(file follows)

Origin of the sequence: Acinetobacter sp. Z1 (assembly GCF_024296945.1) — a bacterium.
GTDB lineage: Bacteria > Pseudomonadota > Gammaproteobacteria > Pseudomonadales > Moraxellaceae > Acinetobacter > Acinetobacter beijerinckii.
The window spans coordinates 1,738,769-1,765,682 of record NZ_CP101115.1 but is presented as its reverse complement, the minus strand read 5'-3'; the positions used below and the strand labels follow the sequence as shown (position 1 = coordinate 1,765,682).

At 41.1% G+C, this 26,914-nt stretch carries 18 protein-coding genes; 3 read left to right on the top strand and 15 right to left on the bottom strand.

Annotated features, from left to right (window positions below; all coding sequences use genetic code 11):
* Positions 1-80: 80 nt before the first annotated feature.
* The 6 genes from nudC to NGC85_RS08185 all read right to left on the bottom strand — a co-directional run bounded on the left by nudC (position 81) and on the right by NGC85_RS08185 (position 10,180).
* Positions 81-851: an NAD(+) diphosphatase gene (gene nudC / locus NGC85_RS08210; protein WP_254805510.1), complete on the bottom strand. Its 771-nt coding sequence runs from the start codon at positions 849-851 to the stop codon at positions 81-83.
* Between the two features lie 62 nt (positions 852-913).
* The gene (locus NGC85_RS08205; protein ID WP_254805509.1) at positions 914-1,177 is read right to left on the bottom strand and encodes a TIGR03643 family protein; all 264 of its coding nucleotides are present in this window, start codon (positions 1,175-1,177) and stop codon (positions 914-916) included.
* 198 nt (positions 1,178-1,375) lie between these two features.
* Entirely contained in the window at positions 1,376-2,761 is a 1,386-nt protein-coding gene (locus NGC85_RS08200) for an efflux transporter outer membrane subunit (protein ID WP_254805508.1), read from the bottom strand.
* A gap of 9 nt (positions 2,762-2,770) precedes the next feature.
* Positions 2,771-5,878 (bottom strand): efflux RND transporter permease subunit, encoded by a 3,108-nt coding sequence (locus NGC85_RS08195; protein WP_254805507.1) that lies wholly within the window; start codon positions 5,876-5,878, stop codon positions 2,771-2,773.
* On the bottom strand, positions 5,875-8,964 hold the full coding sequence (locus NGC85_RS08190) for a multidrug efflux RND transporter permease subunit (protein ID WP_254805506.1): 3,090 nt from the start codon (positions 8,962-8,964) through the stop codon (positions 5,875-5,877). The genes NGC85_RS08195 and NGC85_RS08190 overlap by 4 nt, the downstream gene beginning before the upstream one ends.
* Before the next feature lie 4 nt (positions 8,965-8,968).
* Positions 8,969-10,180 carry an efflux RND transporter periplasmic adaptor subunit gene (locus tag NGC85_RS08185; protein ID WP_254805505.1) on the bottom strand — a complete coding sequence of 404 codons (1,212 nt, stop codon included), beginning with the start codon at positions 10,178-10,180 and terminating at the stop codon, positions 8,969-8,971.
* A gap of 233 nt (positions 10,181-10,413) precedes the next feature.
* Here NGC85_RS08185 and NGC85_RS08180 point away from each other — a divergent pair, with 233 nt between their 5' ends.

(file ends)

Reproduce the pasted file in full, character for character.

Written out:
Origin of the sequence: Acinetobacter sp. Z1 (assembly GCF_024296945.1) — a bacterium.
GTDB lineage: Bacteria > Pseudomonadota > Gammaproteobacteria > Pseudomonadales > Moraxellaceae > Acinetobacter > Acinetobacter beijerinckii.
The window spans coordinates 1,738,769-1,765,682 of record NZ_CP101115.1 but is presented as its reverse complement, the minus strand read 5'-3'; the positions used below and the strand labels follow the sequence as shown (position 1 = coordinate 1,765,682).

At 41.1% G+C, this 26,914-nt stretch carries 18 protein-coding genes; 3 read left to right on the top strand and 15 right to left on the bottom strand.

Annotated features, from left to right (window positions below; all coding sequences use genetic code 11):
* Positions 1-80: 80 nt before the first annotated feature.
* The 6 genes from nudC to NGC85_RS08185 all read right to left on the bottom strand — a co-directional run bounded on the left by nudC (position 81) and on the right by NGC85_RS08185 (position 10,180).
* Positions 81-851: an NAD(+) diphosphatase gene (gene nudC / locus NGC85_RS08210; protein WP_254805510.1), complete on the bottom strand. Its 771-nt coding sequence runs from the start codon at positions 849-851 to the stop codon at positions 81-83.
* Between the two features lie 62 nt (positions 852-913).
* The gene (locus NGC85_RS08205; protein ID WP_254805509.1) at positions 914-1,177 is read right to left on the bottom strand and encodes a TIGR03643 family protein; all 264 of its coding nucleotides are present in this window, start codon (positions 1,175-1,177) and stop codon (positions 914-916) included.
* 198 nt (positions 1,178-1,375) lie between these two features.
* Entirely contained in the window at positions 1,376-2,761 is a 1,386-nt protein-coding gene (locus NGC85_RS08200) for an efflux transporter outer membrane subunit (protein ID WP_254805508.1), read from the bottom strand.
* A gap of 9 nt (positions 2,762-2,770) precedes the next feature.
* Positions 2,771-5,878 (bottom strand): efflux RND transporter permease subunit, encoded by a 3,108-nt coding sequence (locus NGC85_RS08195; protein WP_254805507.1) that lies wholly within the window; start codon positions 5,876-5,878, stop codon positions 2,771-2,773.
* On the bottom strand, positions 5,875-8,964 hold the full coding sequence (locus NGC85_RS08190) for a multidrug efflux RND transporter permease subunit (protein ID WP_254805506.1): 3,090 nt from the start codon (positions 8,962-8,964) through the stop codon (positions 5,875-5,877). The genes NGC85_RS08195 and NGC85_RS08190 overlap by 4 nt, the downstream gene beginning before the upstream one ends.
* Before the next feature lie 4 nt (positions 8,965-8,968).
* Positions 8,969-10,180 carry an efflux RND transporter periplasmic adaptor subunit gene (locus tag NGC85_RS08185; protein ID WP_254805505.1) on the bottom strand — a complete coding sequence of 404 codons (1,212 nt, stop codon included), beginning with the start codon at positions 10,178-10,180 and terminating at the stop codon, positions 8,969-8,971.
* A gap of 233 nt (positions 10,181-10,413) precedes the next feature.
* Here NGC85_RS08185 and NGC85_RS08180 point away from each other — a divergent pair, with 233 nt between their 5' ends.